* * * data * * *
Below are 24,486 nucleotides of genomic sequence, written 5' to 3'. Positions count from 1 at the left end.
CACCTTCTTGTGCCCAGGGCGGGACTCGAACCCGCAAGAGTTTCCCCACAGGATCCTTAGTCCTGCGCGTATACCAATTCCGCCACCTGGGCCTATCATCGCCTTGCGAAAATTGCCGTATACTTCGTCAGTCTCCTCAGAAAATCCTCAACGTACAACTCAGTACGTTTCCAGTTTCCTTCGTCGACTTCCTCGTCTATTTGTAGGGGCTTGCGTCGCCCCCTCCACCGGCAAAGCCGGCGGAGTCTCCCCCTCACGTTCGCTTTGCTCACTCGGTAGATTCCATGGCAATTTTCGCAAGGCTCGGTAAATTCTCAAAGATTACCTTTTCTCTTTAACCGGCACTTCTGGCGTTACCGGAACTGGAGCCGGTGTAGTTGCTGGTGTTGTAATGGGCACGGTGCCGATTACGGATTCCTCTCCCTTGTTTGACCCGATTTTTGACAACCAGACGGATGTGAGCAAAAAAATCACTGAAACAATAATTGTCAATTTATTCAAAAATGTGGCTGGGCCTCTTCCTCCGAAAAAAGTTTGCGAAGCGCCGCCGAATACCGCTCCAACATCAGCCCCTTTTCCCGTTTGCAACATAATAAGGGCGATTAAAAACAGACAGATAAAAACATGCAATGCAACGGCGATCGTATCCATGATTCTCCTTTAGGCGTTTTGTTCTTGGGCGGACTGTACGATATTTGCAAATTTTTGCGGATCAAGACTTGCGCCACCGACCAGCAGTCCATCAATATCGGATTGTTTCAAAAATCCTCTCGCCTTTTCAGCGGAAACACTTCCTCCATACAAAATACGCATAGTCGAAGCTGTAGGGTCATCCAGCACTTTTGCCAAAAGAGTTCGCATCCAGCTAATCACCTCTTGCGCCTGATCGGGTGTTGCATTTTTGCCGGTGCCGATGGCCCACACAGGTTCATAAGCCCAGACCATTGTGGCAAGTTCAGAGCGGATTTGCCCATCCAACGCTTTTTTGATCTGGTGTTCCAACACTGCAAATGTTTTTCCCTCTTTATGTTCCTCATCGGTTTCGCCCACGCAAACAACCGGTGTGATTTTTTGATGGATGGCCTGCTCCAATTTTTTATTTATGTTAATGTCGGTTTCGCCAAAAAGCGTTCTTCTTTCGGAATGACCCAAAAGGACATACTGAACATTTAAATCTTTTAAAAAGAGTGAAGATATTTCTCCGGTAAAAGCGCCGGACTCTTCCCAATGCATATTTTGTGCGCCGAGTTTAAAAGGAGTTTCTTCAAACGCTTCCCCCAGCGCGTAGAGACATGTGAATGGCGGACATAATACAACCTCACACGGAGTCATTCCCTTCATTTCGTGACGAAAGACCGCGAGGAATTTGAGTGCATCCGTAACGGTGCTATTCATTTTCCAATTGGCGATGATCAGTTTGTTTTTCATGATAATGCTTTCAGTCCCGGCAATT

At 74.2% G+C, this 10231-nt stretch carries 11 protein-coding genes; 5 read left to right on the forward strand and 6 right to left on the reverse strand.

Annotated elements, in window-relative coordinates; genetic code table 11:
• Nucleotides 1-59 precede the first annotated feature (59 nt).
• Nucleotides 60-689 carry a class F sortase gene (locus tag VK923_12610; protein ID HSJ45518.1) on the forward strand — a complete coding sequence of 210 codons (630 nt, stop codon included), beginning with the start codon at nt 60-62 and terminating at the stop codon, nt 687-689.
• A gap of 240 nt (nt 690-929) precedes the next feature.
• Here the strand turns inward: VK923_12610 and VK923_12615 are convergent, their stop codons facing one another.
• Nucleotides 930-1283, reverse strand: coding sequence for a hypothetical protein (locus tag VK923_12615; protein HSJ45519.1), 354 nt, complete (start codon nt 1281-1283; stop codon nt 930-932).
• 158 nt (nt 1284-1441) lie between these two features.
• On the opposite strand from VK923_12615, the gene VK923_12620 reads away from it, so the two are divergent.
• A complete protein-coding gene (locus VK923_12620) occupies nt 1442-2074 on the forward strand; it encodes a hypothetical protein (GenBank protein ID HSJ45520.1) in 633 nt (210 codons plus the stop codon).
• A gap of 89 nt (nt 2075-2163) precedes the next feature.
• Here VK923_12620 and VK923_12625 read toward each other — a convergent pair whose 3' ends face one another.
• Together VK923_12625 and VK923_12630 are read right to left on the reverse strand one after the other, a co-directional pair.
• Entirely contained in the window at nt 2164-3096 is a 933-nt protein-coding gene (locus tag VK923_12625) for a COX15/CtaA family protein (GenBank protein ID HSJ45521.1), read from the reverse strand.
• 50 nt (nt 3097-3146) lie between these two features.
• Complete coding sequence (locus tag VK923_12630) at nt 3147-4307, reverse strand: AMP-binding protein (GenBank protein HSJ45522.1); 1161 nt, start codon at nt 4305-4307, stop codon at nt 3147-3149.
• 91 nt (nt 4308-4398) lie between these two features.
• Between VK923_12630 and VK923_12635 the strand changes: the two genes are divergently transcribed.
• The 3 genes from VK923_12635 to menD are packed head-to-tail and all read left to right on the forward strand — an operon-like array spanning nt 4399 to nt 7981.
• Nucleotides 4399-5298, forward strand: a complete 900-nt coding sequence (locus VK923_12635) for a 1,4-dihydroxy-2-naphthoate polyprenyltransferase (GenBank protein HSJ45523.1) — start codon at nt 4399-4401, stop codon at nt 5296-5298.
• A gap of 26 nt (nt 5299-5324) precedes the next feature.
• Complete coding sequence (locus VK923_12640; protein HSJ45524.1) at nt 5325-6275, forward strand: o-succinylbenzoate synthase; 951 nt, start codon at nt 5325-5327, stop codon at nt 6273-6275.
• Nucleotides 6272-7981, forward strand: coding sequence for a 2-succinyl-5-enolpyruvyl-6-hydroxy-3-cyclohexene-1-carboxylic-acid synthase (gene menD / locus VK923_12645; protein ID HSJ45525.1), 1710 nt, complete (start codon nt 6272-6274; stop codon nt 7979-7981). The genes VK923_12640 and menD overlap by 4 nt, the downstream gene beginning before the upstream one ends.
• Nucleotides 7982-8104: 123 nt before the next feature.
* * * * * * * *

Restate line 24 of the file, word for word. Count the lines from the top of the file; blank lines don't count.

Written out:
• Complete coding sequence (locus VK923_12640; protein HSJ45524.1) at nt 5325-6275, forward strand: o-succinylbenzoate synthase; 951 nt, start codon at nt 5325-5327, stop codon at nt 6273-6275.